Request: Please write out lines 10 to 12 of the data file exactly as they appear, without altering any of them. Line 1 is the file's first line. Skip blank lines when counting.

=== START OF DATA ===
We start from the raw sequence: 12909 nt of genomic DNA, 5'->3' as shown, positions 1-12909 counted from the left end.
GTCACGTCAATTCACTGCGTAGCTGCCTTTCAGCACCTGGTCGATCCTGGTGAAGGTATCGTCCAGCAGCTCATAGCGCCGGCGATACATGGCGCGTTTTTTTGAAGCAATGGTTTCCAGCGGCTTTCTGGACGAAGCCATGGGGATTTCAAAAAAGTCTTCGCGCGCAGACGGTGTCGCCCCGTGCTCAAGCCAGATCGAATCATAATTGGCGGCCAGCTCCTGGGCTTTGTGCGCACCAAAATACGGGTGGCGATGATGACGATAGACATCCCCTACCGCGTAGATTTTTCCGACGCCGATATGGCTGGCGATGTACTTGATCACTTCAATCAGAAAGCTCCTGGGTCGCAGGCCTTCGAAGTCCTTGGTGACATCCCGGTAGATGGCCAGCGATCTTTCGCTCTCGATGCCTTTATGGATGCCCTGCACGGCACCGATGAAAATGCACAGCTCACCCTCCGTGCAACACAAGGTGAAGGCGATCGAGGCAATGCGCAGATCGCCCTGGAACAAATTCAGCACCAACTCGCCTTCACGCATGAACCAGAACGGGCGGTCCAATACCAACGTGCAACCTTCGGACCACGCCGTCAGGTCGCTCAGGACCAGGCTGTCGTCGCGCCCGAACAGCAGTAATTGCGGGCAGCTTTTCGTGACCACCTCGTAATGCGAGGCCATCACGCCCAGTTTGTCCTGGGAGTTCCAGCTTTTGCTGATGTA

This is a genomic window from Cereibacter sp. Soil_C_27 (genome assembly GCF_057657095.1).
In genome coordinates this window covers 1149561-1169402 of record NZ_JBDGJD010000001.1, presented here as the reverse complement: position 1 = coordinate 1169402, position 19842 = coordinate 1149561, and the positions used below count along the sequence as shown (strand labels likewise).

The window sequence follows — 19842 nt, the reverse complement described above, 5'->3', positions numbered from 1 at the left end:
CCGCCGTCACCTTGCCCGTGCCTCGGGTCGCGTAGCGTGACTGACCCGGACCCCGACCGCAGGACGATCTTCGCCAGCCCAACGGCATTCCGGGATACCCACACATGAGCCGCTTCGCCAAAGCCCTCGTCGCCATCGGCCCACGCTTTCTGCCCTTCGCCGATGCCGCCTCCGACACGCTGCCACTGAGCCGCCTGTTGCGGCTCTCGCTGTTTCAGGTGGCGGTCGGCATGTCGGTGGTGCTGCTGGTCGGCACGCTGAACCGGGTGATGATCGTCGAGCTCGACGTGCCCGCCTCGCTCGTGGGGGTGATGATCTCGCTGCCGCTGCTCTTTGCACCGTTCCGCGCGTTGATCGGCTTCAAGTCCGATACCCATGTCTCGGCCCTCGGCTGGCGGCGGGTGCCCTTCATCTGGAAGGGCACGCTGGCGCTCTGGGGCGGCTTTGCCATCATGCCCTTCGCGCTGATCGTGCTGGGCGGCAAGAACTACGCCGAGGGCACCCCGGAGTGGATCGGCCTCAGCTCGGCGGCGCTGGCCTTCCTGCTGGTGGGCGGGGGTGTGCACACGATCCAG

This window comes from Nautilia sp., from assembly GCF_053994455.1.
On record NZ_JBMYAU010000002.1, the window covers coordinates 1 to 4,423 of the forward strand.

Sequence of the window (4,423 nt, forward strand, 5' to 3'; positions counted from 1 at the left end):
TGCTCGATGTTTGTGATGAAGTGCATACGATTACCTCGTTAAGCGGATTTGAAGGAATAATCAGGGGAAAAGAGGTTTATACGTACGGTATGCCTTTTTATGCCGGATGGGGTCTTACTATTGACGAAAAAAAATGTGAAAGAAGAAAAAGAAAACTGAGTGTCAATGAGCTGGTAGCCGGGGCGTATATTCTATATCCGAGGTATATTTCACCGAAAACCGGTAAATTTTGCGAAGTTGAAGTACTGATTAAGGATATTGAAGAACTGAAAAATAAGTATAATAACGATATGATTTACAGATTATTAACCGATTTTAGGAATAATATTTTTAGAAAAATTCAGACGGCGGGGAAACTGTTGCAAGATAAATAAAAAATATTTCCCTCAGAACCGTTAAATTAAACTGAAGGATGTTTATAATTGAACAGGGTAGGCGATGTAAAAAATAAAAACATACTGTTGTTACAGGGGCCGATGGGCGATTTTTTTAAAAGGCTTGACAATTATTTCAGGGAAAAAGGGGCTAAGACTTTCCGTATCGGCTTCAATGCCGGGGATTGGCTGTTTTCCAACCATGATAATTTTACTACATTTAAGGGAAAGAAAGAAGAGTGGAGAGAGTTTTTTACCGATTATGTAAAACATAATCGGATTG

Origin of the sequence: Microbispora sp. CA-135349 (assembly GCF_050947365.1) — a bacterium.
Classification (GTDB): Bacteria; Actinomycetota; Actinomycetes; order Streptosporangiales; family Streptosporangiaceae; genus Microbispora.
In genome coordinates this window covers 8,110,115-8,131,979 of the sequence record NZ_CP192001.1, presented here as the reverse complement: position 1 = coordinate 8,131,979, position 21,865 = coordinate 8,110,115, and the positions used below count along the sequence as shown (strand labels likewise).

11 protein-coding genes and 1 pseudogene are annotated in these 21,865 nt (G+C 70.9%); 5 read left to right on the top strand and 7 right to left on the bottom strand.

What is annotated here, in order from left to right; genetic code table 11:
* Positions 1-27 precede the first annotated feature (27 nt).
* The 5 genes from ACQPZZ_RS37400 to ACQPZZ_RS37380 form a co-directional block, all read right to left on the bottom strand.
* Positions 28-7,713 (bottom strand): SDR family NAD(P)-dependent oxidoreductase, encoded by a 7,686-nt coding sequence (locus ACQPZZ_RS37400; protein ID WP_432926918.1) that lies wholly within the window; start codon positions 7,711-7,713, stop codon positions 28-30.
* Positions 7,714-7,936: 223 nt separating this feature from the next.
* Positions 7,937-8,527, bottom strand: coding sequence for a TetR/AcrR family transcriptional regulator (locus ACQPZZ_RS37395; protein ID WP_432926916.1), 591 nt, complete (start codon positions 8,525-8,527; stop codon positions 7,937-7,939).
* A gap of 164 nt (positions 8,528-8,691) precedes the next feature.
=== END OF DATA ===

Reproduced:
TGCTCGATGTTTGTGATGAAGTGCATACGATTACCTCGTTAAGCGGATTTGAAGGAATAATCAGGGGAAAAGAGGTTTATACGTACGGTATGCCTTTTTATGCCGGATGGGGTCTTACTATTGACGAAAAAAAATGTGAAAGAAGAAAAAGAAAACTGAGTGTCAATGAGCTGGTAGCCGGGGCGTATATTCTATATCCGAGGTATATTTCACCGAAAACCGGTAAATTTTGCGAAGTTGAAGTACTGATTAAGGATATTGAAGAACTGAAAAATAAGTATAATAACGATATGATTTACAGATTATTAACCGATTTTAGGAATAATATTTTTAGAAAAATTCAGACGGCGGGGAAACTGTTGCAAGATAAATAAAAAATATTTCCCTCAGAACCGTTAAATTAAACTGAAGGATGTTTATAATTGAACAGGGTAGGCGATGTAAAAAATAAAAACATACTGTTGTTACAGGGGCCGATGGGCGATTTTTTTAAAAGGCTTGACAATTATTTCAGGGAAAAAGGGGCTAAGACTTTCCGTATCGGCTTCAATGCCGGGGATTGGCTGTTTTCCAACCATGATAATTTTACTACATTTAAGGGAAAGAAAGAAGAGTGGAGAGAGTTTTTTACCGATTATGTAAAACATAATCGGATTG

Origin of the sequence: Microbispora sp. CA-135349 (assembly GCF_050947365.1) — a bacterium.
Classification (GTDB): Bacteria; Actinomycetota; Actinomycetes; order Streptosporangiales; family Streptosporangiaceae; genus Microbispora.